Catch Early Snow in West Yellowstone.

West Yellowstone Rendezvous Trails might be the center of XC in North America.

If you head to West Yellowstone, MT, in late November, you can visit the early winter cross-country ski epicenter of North America: the Rendezvous Ski Trails.

There are a bunch of fall camps in the Rockies – including Silver Star, BC, Crested Butte and Steamboat Springs, CO, plus Mt. Bachelor in Oregon – but the Yellowstone version is the oldest, largest, and incredibly convenient: literally right beside town (http://www.skirunbikemt.com/yellowstone-ski-festival.html). You can fly into Bozeman, MT, and stop to downhill at Big Sky Resort on the way to or from the Rendezvous Trails.

For decades, West Yellowstone was known as Snowmobile Capital of the World, partly because Yellowstone National Park is right next door (geysers! wolves! bison!). These days, the winter economy is also driven by cross-country skiing. (The Park isn’t open to over-snow traffic until December 15th this year, but you can ski from town before that onto snow-packed roads inside Yellowstone.) XC has changed from a handful of locals who thought XC was cool to a community where skiing is a life-style for a lot of residents.

A Lovely Trail System.

“West” has as lovely and lilting a trail system as anywhere in North America. What’s remarkable is that the roughly 35 km are loved by racers (like the Norwegian, Latvian, and German national teams, who trained there for the 2002 Salt Lake City Olympics) and recreational skiers. Perhaps the favorite recreational trail is the Rendezvous Loop, which passes by the biathlon course. A lot of competitors like a good long workout on Dead Dog and Windy Loop, on the far end of the network.

The Rendezvous Trails routes can hone your technique but aren’t a survival challenge (there’s only about 200’ of vertical change). And while they’re full of free-skiers and Fall Training Camp participants around Thanksgiving, the rest of the winter (especially non-holiday weekdays) they can be so peaceful that you can be out for an hour and see only a dozen people.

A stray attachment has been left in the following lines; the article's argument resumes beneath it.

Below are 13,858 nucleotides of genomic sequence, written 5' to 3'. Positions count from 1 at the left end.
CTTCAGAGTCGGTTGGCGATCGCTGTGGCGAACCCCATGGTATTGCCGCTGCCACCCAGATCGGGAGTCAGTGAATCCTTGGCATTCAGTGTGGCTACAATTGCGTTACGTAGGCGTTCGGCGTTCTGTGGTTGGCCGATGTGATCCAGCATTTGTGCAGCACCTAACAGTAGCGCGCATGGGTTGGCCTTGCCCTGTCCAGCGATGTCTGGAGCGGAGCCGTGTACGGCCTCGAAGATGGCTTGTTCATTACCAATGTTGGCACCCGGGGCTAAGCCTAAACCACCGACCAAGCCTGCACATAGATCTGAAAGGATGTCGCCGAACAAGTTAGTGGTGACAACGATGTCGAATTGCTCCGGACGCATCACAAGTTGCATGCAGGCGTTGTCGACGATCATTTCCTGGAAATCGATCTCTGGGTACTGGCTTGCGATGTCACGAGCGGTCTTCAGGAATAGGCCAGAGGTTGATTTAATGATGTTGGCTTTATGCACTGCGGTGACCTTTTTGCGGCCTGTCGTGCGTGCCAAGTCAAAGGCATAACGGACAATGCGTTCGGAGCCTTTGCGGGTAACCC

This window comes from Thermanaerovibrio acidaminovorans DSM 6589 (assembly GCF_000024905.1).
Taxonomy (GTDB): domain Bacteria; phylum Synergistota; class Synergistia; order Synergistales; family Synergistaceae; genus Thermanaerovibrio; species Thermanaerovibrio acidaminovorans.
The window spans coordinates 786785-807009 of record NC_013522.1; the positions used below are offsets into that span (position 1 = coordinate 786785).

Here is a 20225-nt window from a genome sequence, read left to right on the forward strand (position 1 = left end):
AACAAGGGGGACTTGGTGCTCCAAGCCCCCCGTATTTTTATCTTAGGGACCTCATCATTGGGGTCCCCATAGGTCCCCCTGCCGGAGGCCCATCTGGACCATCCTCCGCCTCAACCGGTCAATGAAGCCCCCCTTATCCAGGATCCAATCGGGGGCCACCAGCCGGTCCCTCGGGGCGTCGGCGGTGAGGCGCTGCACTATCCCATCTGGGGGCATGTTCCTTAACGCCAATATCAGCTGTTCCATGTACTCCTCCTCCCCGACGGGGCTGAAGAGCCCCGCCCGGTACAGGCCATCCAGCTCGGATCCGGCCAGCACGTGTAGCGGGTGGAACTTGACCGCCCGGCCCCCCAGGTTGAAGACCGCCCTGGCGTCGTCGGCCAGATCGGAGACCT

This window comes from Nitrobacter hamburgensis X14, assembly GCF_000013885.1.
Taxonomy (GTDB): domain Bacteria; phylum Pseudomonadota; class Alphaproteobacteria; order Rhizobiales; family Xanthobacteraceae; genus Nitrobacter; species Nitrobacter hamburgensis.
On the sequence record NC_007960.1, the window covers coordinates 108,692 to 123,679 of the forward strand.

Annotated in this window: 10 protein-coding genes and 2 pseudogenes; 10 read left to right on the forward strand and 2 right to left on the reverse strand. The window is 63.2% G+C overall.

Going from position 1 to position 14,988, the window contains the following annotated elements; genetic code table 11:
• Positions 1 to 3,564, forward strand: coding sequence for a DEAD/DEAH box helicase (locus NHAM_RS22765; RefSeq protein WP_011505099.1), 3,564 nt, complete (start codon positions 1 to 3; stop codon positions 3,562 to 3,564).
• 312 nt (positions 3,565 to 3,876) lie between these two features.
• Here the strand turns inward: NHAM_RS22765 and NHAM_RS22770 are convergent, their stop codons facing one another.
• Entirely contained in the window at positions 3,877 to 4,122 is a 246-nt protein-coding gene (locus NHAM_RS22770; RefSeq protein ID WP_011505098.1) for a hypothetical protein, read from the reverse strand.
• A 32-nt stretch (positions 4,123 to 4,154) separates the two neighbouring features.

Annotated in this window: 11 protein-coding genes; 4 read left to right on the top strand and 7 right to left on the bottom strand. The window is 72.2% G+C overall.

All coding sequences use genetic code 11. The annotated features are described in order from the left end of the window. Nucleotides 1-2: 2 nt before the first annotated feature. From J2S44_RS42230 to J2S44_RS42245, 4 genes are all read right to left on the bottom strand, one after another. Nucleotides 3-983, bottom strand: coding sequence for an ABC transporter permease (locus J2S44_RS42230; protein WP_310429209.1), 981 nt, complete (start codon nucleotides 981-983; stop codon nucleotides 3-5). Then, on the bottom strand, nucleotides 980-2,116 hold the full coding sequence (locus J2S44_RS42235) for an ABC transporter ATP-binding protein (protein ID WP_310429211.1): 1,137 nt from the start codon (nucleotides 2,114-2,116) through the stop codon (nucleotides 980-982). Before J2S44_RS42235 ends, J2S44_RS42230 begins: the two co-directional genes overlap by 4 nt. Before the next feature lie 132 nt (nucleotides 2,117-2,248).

The trail system is a cooperative venture on U.S. Forest Service land, managed by the Forest Service, the West Yellowstone Chamber of Commerce, and the non-profit West Yellowstone Ski Education Foundation. A WYSEF Director once told me, “I would personally love to see West Yellowstone known as the Cross-country Ski Capital of the World. Our proximity to the trails inside Yellowstone National Park, our lengthy ski season, and competition-worthy grooming lend themselves to this possibility.” 

Several thousand skiers, from beginners to families to elite athletes, flock to “West” in November for the marvelous skiing, moderate altitude (around 6,700’), superb grooming, and reliable snow. In rare years when the white stuff arrives a little late in town, groomed skiing begins on a higher plateau, accessible by four wheel drive vehicles.

Yellowstone Ski Festival.

YSF has racing, but there’s a lot more including Pilates, kids activities, clinics, classes, demos. YSF is modified for this year but may be back full strength again in 2021

Before the upcoming “interesting” winter, the Fall Training Camp was known as the Yellowstone Ski Festival. It included natural science programs for kids, Pilates, backcountry films, indoor equipment expo and clinics, beer tasting, on-snow ski demo, and an end-of-week party. While the indoor component has been reined back – thanks, COVID-19! – there’s still a wide-ranging array of XC clinics with outstanding coaches, biathlon, and an FIS race (Ma Nature cooperating). Winter 2021-‘22 may be back to full-scale festivities.

Post-Festival, there’s still plenty of activity, with the winter schedule getting nailed down as I write this in early October. There are plans for ski races, biathlon (ski-and-shoot) competitions, and fun events, perhaps including the annual “Taste of the Trails.”

West Yellowstone has a daily trail fee (probably $12). Amenities along the trail are pretty limited (there’s a trailhead building with bathrooms and a communal room), but you can rent skis at several locations in town. Freeheel and Wheel (www.freeheelandwheel.com) has instructors, clothing for sale, and equipment rental and retail – plus they’ve got great coffee and a sense of humor!

There’s a mix of hotels and motels in “West”—check http://www.skirunbikemt.com/sleep.html for recommended lodging.

Rendezvous Trail System. Something for everyone.

One Comment

  1. Avatar Charlie kitchens says:

    I skied a few years back with Rendezvous XC from driggs ID into a yurt on the backside of mt Moran in the Tetons. Any relationship? I love Yellowstone I’m winter, but have always entered from mammoth hot springs. This year if able I’ll enter from west. Charlie

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